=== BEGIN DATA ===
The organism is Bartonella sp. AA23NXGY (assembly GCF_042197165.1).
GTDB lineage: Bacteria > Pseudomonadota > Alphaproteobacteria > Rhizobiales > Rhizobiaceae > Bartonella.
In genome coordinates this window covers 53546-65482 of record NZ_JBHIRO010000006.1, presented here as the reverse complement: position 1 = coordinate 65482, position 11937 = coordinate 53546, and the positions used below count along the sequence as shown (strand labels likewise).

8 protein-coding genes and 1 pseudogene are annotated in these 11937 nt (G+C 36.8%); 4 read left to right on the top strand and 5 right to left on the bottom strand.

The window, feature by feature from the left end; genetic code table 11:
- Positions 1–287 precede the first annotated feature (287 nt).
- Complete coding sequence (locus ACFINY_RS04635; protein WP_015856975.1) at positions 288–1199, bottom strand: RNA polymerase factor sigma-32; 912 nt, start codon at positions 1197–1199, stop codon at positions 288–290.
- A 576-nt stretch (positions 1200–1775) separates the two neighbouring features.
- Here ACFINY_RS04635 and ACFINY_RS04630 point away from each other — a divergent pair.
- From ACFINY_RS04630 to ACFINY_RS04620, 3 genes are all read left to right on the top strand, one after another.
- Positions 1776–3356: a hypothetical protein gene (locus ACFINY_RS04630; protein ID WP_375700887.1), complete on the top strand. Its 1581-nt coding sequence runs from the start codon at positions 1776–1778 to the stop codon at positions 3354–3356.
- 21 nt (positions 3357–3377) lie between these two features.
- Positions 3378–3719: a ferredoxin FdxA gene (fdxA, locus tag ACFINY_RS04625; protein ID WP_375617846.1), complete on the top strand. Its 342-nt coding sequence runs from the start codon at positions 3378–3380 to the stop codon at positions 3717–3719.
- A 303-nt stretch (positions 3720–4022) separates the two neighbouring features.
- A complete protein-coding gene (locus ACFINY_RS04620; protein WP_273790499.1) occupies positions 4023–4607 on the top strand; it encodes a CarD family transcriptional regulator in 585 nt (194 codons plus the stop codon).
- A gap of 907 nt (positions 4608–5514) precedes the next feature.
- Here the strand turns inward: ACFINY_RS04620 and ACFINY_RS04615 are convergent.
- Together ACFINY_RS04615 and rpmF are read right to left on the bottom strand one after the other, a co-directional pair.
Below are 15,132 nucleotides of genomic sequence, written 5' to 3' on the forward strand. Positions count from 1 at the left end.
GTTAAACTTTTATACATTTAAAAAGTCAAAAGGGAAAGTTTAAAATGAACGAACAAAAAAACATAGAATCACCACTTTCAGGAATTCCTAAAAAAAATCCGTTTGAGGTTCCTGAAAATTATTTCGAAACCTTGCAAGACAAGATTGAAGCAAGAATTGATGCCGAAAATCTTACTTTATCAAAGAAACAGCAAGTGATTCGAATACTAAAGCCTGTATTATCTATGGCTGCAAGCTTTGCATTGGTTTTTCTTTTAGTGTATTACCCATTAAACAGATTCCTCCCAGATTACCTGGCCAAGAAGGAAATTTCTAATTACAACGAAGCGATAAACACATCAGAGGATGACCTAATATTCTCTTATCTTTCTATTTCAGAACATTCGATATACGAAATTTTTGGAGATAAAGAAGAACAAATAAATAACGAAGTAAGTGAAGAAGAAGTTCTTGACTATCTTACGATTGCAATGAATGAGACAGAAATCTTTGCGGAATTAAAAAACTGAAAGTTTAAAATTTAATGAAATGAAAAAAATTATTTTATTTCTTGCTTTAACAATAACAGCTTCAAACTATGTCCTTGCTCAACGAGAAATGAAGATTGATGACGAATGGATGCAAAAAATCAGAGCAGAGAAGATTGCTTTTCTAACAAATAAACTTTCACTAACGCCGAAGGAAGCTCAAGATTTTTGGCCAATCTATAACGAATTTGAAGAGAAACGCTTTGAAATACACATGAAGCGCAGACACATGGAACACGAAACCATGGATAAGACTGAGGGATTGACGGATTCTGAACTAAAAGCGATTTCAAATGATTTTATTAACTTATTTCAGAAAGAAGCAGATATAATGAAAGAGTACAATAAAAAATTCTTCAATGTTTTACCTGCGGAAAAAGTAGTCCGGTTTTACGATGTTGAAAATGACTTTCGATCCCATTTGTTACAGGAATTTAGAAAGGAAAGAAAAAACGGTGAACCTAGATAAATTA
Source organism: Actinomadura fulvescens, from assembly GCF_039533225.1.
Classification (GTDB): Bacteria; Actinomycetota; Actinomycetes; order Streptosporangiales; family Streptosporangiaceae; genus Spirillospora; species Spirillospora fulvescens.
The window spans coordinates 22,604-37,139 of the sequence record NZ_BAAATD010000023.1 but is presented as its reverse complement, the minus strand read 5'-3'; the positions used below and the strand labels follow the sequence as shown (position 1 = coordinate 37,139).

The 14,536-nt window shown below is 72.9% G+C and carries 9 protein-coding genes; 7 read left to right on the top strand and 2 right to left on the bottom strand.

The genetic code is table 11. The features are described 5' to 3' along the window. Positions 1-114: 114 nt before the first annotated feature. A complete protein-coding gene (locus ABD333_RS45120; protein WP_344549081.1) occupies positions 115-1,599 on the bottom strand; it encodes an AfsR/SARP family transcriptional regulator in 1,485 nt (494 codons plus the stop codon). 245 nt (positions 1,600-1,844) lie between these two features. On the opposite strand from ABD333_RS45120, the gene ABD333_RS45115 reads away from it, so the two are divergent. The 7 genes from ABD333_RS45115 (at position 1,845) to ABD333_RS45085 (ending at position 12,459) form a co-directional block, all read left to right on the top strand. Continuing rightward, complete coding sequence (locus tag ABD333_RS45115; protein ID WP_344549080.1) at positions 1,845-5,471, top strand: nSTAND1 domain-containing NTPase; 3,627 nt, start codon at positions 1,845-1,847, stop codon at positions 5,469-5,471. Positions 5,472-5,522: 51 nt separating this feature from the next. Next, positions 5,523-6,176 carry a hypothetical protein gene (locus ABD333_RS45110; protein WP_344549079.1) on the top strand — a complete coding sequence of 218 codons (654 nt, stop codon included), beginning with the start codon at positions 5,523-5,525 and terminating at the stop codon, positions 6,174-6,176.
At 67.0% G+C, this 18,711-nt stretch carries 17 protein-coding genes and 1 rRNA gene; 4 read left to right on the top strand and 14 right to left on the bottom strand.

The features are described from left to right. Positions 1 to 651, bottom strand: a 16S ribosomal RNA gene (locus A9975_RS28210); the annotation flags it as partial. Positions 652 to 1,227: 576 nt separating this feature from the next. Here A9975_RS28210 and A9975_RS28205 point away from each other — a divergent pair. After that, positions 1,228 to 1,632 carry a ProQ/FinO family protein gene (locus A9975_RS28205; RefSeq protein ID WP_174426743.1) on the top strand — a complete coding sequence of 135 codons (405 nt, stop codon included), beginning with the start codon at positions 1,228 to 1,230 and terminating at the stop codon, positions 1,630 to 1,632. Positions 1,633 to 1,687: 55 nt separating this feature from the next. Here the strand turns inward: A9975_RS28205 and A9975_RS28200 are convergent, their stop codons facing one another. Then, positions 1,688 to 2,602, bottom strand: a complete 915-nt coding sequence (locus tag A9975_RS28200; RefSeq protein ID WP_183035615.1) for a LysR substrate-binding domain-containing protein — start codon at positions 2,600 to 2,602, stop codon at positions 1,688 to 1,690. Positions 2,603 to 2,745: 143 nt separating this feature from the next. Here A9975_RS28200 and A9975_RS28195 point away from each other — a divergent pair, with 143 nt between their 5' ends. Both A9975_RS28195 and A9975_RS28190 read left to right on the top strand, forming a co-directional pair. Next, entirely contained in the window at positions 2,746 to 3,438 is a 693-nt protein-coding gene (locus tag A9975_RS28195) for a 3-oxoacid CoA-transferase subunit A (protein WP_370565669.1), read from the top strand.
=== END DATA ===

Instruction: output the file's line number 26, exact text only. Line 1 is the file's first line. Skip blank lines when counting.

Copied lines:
At 67.0% G+C, this 18,711-nt stretch carries 17 protein-coding genes and 1 rRNA gene; 4 read left to right on the top strand and 14 right to left on the bottom strand.